Jordan Journal of Civil Engineering

Mechanical Properties and Microstructure Characteristics of Self-Compacting Concrete with Different Admixtures Exposed to Elevated Temperature


Balamurali Kanagaraj; Anand N; Diana Andrushia; Mervin Ealiyas Mathews; Johnson Alengaram;


Self-Compacting Concrete (SCC) is a composite material with ingredients having different thermal properties, and it is very difficult to study the fire resistance property. Each SCC mix ingredient possesses different properties based on moisture content and its porosity level. Therefore, it is necessary to study the performance of SCC exposed to elevated temperatures. The present investigation examines the SCC�s age and cooling type after exposed to elevated temperatures (air-cooled and water-cooled) and compares them to Normal Conventional Concrete (NCC). Two types of concrete, i.e., NCC and SCC, were developed and studied for the early age and residual strengths. SCC was developed with three different types of admixtures, namely, Fly Ash (FA), Silica Fume (SF), and Metakaolin (MK) as binder materials, by replacing the cement. The mechanical characteristics of FA and SF blended SCC before heating show similar results, whereas MK-based SCC possesses greater strength than other mixes. In the case of specimens exposed to high temperature of 1000 ℃, MK-blended SCC produced the lowest residual strength compared to FA and SF-based mixes. Further microstructural investigation was conducted to examine the internal structure of the specimens exposed various heating temperatures. From the results, it is concluded that the higher the strength gain upon aging, the greater the strength loss upon temperature rise.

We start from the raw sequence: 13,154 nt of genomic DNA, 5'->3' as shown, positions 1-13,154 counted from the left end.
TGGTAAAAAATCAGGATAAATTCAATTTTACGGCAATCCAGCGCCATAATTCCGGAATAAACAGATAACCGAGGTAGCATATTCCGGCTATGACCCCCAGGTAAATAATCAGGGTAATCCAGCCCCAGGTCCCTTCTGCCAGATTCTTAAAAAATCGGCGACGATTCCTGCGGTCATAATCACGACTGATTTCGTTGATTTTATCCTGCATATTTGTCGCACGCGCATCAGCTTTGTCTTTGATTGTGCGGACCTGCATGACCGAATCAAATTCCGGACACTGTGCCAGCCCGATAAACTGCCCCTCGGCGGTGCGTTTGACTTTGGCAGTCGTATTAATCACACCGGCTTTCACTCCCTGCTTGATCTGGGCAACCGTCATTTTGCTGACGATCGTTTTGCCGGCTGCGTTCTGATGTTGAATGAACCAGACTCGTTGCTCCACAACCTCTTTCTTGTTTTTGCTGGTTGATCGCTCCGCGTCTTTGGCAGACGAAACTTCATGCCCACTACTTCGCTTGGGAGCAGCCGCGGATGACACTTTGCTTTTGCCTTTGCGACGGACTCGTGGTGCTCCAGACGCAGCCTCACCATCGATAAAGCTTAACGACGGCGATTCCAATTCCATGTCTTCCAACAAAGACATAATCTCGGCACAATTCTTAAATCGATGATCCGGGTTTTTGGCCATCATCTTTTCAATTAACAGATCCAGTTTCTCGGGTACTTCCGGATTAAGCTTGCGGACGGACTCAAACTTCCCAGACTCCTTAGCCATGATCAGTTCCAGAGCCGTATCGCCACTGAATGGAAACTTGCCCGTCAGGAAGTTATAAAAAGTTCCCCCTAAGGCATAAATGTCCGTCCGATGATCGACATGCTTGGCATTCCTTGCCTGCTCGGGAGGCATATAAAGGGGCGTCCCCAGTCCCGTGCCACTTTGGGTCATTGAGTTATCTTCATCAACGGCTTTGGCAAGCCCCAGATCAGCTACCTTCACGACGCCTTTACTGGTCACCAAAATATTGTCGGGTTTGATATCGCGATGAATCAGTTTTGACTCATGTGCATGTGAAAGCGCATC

Self-compacting concrete, Fly ash, Silica fume, Metakaolin, Curing age, Residual strength, Microstructure.